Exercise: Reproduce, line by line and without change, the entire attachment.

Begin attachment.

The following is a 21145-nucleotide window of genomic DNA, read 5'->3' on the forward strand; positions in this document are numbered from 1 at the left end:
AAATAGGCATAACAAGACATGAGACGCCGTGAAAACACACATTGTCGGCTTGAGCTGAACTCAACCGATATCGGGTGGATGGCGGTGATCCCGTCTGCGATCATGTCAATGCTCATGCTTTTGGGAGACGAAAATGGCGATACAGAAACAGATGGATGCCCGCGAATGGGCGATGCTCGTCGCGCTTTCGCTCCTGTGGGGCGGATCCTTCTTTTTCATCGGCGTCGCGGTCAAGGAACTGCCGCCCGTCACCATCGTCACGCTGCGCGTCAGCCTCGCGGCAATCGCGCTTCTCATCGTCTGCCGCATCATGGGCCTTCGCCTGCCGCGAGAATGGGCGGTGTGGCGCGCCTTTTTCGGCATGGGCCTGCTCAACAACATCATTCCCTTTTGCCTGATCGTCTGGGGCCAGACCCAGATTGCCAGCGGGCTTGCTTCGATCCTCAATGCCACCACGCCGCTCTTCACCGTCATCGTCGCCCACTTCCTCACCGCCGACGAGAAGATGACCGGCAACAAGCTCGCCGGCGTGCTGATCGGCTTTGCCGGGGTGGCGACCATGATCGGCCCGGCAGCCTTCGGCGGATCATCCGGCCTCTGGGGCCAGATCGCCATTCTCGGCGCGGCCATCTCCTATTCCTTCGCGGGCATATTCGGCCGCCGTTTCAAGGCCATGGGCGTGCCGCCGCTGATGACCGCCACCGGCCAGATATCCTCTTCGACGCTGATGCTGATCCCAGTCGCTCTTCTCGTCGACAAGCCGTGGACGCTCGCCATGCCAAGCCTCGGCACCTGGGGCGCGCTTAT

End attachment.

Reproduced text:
The following is a 21145-nucleotide window of genomic DNA, read 5'->3' on the forward strand; positions in this document are numbered from 1 at the left end:
AAATAGGCATAACAAGACATGAGACGCCGTGAAAACACACATTGTCGGCTTGAGCTGAACTCAACCGATATCGGGTGGATGGCGGTGATCCCGTCTGCGATCATGTCAATGCTCATGCTTTTGGGAGACGAAAATGGCGATACAGAAACAGATGGATGCCCGCGAATGGGCGATGCTCGTCGCGCTTTCGCTCCTGTGGGGCGGATCCTTCTTTTTCATCGGCGTCGCGGTCAAGGAACTGCCGCCCGTCACCATCGTCACGCTGCGCGTCAGCCTCGCGGCAATCGCGCTTCTCATCGTCTGCCGCATCATGGGCCTTCGCCTGCCGCGAGAATGGGCGGTGTGGCGCGCCTTTTTCGGCATGGGCCTGCTCAACAACATCATTCCCTTTTGCCTGATCGTCTGGGGCCAGACCCAGATTGCCAGCGGGCTTGCTTCGATCCTCAATGCCACCACGCCGCTCTTCACCGTCATCGTCGCCCACTTCCTCACCGCCGACGAGAAGATGACCGGCAACAAGCTCGCCGGCGTGCTGATCGGCTTTGCCGGGGTGGCGACCATGATCGGCCCGGCAGCCTTCGGCGGATCATCCGGCCTCTGGGGCCAGATCGCCATTCTCGGCGCGGCCATCTCCTATTCCTTCGCGGGCATATTCGGCCGCCGTTTCAAGGCCATGGGCGTGCCGCCGCTGATGACCGCCACCGGCCAGATATCCTCTTCGACGCTGATGCTGATCCCAGTCGCTCTTCTCGTCGACAAGCCGTGGACGCTCGCCATGCCAAGCCTCGGCACCTGGGGCGCGCTTAT